Ultimately, Mahi Pono’s staple crops will be citrus, papaya, macadamia nuts and coffee, Lawrence said.
And while the company is exporting papayas to Canada, and eventually plans to export coffee, macadamia nuts and citrus to markets outside the state, the majority of the food produced by Mahi Pono will feed Hawaii’s people, Lawrence said.
“I personally think these lands can be brought into production,” Lawrence said. “We’ve seen it across Hawaii where farmers have been able to take former sugar and pineapple lands and turn it into a thriving farm and I refuse to entertain doomsday scenarios.”
But the farm enterprise faces many challenges.
With an average wind speed of 30 miles per hour in the Central Maui plains, there are erosion issues, as well as crop damage from pests, deer and pigs.
“We really can’t plant a field unless we fence it in, so that adds to our costs,” Lawrence said.
There’s also the problem of the former plantation’s aging, outdated infrastructure.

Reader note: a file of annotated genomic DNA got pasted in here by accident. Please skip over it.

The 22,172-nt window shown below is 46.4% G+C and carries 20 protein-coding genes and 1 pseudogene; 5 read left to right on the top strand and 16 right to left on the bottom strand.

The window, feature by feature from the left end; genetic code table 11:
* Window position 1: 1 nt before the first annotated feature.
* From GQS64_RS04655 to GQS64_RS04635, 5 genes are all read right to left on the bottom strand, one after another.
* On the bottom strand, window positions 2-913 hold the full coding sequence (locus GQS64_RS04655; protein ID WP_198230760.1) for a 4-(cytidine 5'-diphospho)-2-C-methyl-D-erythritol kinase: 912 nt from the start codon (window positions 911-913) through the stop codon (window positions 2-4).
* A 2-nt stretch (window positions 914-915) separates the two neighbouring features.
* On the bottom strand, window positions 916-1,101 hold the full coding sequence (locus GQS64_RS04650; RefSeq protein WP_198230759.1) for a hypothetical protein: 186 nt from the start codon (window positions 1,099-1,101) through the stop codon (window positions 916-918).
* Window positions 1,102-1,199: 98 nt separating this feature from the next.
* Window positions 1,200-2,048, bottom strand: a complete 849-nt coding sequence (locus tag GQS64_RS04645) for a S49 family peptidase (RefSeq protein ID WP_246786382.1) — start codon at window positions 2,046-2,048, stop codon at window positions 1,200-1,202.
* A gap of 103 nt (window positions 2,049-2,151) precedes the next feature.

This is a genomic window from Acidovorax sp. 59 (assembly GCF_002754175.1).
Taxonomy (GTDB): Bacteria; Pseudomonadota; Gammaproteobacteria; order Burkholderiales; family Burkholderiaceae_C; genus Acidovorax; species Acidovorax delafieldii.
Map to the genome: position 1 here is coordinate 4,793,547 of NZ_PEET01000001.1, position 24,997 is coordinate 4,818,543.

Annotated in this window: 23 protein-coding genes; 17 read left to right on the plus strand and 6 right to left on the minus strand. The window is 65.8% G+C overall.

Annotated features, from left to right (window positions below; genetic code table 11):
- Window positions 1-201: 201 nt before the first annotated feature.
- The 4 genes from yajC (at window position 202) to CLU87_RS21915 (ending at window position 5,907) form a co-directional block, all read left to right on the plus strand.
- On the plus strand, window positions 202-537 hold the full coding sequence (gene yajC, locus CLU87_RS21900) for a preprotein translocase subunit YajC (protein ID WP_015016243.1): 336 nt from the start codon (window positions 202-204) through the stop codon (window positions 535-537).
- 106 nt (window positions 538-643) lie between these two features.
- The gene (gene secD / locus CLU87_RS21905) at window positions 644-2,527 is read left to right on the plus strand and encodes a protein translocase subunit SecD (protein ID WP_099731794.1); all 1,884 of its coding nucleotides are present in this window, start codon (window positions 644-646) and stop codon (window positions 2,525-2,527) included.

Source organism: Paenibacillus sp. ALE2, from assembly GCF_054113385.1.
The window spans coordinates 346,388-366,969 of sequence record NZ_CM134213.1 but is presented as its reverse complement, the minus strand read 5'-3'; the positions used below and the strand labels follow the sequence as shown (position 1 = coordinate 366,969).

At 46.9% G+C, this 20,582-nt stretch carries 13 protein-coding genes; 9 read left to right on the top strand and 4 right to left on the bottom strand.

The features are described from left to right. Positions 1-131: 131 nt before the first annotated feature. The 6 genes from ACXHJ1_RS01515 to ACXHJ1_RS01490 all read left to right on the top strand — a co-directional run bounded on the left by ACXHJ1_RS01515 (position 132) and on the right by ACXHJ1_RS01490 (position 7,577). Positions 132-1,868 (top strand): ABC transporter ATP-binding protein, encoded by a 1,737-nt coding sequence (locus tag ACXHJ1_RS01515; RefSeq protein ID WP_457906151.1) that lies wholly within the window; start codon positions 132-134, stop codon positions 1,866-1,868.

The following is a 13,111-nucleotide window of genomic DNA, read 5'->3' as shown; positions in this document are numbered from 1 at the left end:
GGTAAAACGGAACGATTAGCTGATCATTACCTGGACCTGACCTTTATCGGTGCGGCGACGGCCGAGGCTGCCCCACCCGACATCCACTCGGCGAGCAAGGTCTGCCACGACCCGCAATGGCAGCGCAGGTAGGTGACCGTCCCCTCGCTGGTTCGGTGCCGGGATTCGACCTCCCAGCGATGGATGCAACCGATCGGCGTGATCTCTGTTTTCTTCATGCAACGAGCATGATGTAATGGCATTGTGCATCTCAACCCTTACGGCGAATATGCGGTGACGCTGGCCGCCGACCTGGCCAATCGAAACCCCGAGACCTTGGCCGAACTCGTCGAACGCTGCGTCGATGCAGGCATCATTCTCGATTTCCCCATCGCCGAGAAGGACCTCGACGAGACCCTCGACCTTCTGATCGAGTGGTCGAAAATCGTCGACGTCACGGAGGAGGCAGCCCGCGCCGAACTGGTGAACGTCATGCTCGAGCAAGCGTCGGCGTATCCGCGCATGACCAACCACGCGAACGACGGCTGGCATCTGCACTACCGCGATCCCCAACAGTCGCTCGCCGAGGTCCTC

“Mahi Pono has spent a serious amount of money in updating the irrigation systems and making repairs to wells,” Lawrence said.
If Mahi Pono can surmount these challenges and find success, Cooke of Ulupono said the operation will be an example to follow.
“If they can get it up and running, that could be one of the hugest transformations that Hawaii has seen, especially going towards local food for local consumption,” Cooke said. “The worry is that it doesn’t work and somehow the land gets zoned residential and a housing development goes up.”
“Hawaii Grown” is funded in part by grants from the Ulupono Fund at the Hawaii Community Foundation, the Marisla Fund at the Hawaii Community Foundation, and the Frost Family Foundation.